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Wash That Spam Away with MailWasher Pro

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Link-Up Digital

I couldn’t find an anti-spam software service that made me happy. Vanquish and Spam Arrest were very good at cutting down the amount of spam coming into my Inbox, but I still had a problem.

These services sent “challenge” e-mails to people who were not on my approved list. These people would receive an automated message stating that I was now using an anti-spam service and that they would need to click on the link in the e-mail to be approved before I could receive their message.

I can’t tell you how many times I received another e-mail from these people telling me I had a virus or was spamming them or asking if this was a legitimate e-mail address and Web site.

I got so tired of trying to explain the challenge e-mail to people that I looked for an alternative. MailWasher Pro ( was recommended by a friend. I went to the Web site, downloaded the free trial version, and installed it. What I liked most was that I could see all of my e-mail messages before they went to my e-mail program. (The messages stay on the server until you process them.) With Vanquish and Spam Arrest, you have to log in to your account on their Web site to go through your messages.

Setup was easy and similar to the other anti-spam services. I uploaded all the e-mail addresses in my address book in Eudora Pro. I then followed the step-by-step instructions to include my four e-mail addresses.

There are three panes (frames) in MailWasher Pro. The right-hand frame contains three tabs for Friends (approved e-mail addresses and/or domains), Blacklist (unapproved messages—all spam), and Filters. The top-left frame contains several columns when a message comes in and can be customized. I have mine set to show the sender’s address, subject line, date, and status (which separates incoming messages into Known Spam, Origin Blacklisted, Probably Legitimate, or Friend—or it can be left blank). Three boxes allow me to choose whether I want to delete, report, and/or bounce the message.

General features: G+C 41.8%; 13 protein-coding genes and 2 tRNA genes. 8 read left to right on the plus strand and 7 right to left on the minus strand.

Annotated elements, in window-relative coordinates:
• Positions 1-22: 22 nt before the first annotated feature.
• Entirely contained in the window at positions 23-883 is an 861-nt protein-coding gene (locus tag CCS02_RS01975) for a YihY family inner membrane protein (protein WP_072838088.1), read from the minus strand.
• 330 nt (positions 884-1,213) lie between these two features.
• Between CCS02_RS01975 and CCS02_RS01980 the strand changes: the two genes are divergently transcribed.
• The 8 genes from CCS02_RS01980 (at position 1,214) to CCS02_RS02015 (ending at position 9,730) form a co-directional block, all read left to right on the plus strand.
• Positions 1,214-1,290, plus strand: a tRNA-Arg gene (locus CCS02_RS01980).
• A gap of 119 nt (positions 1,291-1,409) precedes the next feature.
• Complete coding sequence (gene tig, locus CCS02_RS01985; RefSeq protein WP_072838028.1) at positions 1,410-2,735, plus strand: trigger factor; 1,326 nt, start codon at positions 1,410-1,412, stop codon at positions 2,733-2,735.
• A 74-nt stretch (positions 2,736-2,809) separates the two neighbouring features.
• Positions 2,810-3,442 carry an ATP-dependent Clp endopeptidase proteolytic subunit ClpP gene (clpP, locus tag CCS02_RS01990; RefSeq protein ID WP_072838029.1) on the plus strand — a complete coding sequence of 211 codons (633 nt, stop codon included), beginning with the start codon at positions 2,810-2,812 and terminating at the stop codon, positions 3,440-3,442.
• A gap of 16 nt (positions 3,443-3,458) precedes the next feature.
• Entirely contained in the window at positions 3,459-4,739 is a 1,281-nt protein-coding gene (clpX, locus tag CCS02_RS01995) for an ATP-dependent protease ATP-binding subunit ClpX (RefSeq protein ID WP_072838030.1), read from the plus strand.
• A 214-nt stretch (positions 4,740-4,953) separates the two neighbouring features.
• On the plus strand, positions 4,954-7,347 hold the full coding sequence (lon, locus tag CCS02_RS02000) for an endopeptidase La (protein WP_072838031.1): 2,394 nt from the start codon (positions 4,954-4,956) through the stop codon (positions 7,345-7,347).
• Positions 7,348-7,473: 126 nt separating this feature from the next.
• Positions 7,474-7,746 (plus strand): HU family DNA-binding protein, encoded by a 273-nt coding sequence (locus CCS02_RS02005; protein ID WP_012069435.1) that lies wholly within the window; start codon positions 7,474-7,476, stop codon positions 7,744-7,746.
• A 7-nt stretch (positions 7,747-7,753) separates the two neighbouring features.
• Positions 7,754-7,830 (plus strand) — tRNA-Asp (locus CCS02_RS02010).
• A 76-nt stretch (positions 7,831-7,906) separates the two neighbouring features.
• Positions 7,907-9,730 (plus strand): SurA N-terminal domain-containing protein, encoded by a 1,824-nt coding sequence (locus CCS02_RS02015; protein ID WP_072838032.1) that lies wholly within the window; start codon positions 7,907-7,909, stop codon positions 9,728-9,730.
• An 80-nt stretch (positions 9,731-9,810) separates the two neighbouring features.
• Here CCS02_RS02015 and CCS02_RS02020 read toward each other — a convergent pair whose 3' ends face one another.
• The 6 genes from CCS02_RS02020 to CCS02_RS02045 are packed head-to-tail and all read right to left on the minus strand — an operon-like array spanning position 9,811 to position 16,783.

The bottom frame is my favorite. When a message comes in, I can click once on the basics in the top frame and part or all of the message will appear in the bottom Preview frame. This is especially handy for me because a lot of people (and I don’t know why) send me messages with absolutely no subject line. This is normally categorized as spam by other anti-spam services, but this new ability allows me to change the sender’s status to Friend if I wish or leave it blank (undecided, I suppose). Instead of clicking on Process Mail, I can also do a Quick Reply by clicking on the appropriate button in the Preview frame. This automatically opens up a reply message in Eudora (or whatever e-mail program you use). It’s a nice, but unnecessary, feature.

If the e-mail is spam and isn’t already noted as being Known Spam or Origin Blacklisted, I gleefully check the Report and Bounce boxes. Spam is determined by comparing it to databases of known spammers—FirstAlert!, SpamCop, and Open Relay Database (ORDB). If the incoming spam is in one of these databases, it’s marked as Known Spam or Origin Blacklisted.